# Tension, acceleration, pulley

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1. Nov 19, 2015

### katie beisel

1. The problem statement, all variables and given/known data

A cat is stuck in a tree. You are designated with the job to get it out, yet you do not want to climb the tree, because you may get stuck as well. Instead you set up a pulley system. A rope (consider it massless) runs from the seat you sit on over an ideal pulley and then to your hand. You pull on the loose end of the rope with a force of 348 N. You weigh 612 N and the seat you sit on weighs 16.0 N. (a) What is your acceleration? (b) What force does the seat exert on you?
2. Relevant equations
F=ma
t - mg = ma
3. The attempt at a solution
ok so i found the mass to be 64.2 kg
the combined force weight is 628 N
i thought the tension would be 348 N but I'm not getting the right answer with that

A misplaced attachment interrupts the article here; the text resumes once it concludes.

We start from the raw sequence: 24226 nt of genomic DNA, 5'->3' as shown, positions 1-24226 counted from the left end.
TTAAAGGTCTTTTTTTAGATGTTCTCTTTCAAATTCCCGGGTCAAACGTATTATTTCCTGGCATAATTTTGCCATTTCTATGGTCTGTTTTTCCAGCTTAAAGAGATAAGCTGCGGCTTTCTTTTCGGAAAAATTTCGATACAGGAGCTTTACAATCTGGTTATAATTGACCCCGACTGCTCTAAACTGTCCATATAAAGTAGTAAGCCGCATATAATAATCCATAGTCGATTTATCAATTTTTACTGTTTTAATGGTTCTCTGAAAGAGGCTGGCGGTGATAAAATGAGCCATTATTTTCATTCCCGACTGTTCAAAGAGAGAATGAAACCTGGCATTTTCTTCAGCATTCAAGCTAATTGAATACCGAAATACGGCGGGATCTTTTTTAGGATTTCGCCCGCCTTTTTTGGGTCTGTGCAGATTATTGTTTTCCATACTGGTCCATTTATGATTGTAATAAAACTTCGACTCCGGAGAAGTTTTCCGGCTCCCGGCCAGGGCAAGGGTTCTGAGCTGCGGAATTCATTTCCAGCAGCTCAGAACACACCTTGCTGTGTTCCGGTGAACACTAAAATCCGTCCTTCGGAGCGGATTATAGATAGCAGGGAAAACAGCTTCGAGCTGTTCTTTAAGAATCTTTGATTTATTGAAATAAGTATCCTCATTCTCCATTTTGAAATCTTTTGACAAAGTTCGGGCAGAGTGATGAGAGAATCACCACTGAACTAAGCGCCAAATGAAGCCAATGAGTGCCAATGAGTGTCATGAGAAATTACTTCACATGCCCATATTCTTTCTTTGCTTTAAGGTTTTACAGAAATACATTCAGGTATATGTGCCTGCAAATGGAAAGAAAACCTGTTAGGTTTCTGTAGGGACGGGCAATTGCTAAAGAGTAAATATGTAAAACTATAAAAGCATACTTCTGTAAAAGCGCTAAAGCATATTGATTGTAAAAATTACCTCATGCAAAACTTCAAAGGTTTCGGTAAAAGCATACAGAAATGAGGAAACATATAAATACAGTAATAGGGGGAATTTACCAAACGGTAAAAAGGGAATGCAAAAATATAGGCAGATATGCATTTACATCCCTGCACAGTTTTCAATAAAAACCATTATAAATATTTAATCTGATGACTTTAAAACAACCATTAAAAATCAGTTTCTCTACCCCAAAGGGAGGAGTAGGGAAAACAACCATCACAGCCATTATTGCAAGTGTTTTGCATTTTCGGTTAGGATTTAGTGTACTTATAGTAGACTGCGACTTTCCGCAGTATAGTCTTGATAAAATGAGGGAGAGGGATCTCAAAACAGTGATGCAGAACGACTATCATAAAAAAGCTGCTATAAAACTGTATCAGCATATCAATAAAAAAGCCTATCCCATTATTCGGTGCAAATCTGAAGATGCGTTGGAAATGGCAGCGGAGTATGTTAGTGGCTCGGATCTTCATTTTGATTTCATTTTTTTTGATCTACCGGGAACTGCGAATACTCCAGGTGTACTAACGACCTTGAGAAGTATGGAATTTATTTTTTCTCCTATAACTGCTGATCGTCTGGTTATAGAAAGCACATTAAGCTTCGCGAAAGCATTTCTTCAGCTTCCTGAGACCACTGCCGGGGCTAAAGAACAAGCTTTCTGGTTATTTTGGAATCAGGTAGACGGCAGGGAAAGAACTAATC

2. Nov 19, 2015

### Staff: Mentor

That is the tension in the rope.

Careful here. The rope pulls on the person and on the seat.

(Hint: For part a, treat the person+seat as a single system. What forces act?)

3. Nov 19, 2015

### katie beisel

i did that and i got -4.5 but the answer should be 1.06

4. Nov 19, 2015

### Staff: Mentor

Show what you did. What forces act on "person+seat"?

5. Nov 19, 2015

### katie beisel

well they have a combined force weight of 628 N so 348 N - 628 N = 64.1 (i messed up the first time)a
which equals -4.3

6. Nov 19, 2015

### Staff: Mentor

You have an upward force of only 348 N. But how many rope segments pull up on the system?

7. Nov 19, 2015

### katie beisel

one

8. Nov 19, 2015

### Staff: Mentor

Nope. The rope pulls up twice. Once on the person; once on the seat.

9. Nov 19, 2015

### katie beisel

ok doubling the force tension gives me the right answer but I'm confused why that is. I don't understand why it pulls up twice even though its only connected to the chair.

10. Nov 19, 2015

### Staff: Mentor

Ah, but it's not only connected to the chair. It's also connected to the person, who is pulling up on one end of the rope. (One end connects to the seat; the other end, to the person.)

Try this: Draw an imaginary box around the "person + seat". How many rope segments connect to that box?